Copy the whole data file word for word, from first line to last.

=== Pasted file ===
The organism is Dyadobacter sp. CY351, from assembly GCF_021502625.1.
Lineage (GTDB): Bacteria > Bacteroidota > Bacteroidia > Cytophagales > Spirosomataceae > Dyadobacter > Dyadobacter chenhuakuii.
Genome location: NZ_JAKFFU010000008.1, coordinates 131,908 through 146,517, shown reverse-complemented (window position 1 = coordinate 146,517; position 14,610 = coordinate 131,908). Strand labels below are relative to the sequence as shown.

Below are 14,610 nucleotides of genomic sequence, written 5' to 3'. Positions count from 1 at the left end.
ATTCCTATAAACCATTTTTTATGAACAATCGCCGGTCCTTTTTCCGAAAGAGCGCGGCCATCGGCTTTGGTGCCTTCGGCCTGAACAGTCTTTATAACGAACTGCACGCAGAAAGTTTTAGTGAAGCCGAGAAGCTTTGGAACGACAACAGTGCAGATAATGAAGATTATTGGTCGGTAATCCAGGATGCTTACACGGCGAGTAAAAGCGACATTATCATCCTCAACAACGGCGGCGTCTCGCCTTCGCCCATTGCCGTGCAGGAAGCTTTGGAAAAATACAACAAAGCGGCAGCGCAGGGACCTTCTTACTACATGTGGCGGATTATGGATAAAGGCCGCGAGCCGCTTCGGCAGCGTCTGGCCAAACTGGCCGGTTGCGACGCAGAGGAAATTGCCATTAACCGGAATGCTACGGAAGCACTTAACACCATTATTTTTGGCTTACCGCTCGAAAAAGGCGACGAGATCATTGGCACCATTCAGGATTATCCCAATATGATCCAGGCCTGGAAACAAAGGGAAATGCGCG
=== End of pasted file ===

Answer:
The organism is Dyadobacter sp. CY351, from assembly GCF_021502625.1.
Lineage (GTDB): Bacteria > Bacteroidota > Bacteroidia > Cytophagales > Spirosomataceae > Dyadobacter > Dyadobacter chenhuakuii.
Genome location: NZ_JAKFFU010000008.1, coordinates 131,908 through 146,517, shown reverse-complemented (window position 1 = coordinate 146,517; position 14,610 = coordinate 131,908). Strand labels below are relative to the sequence as shown.

Below are 14,610 nucleotides of genomic sequence, written 5' to 3'. Positions count from 1 at the left end.
ATTCCTATAAACCATTTTTTATGAACAATCGCCGGTCCTTTTTCCGAAAGAGCGCGGCCATCGGCTTTGGTGCCTTCGGCCTGAACAGTCTTTATAACGAACTGCACGCAGAAAGTTTTAGTGAAGCCGAGAAGCTTTGGAACGACAACAGTGCAGATAATGAAGATTATTGGTCGGTAATCCAGGATGCTTACACGGCGAGTAAAAGCGACATTATCATCCTCAACAACGGCGGCGTCTCGCCTTCGCCCATTGCCGTGCAGGAAGCTTTGGAAAAATACAACAAAGCGGCAGCGCAGGGACCTTCTTACTACATGTGGCGGATTATGGATAAAGGCCGCGAGCCGCTTCGGCAGCGTCTGGCCAAACTGGCCGGTTGCGACGCAGAGGAAATTGCCATTAACCGGAATGCTACGGAAGCACTTAACACCATTATTTTTGGCTTACCGCTCGAAAAAGGCGACGAGATCATTGGCACCATTCAGGATTATCCCAATATGATCCAGGCCTGGAAACAAAGGGAAATGCGCG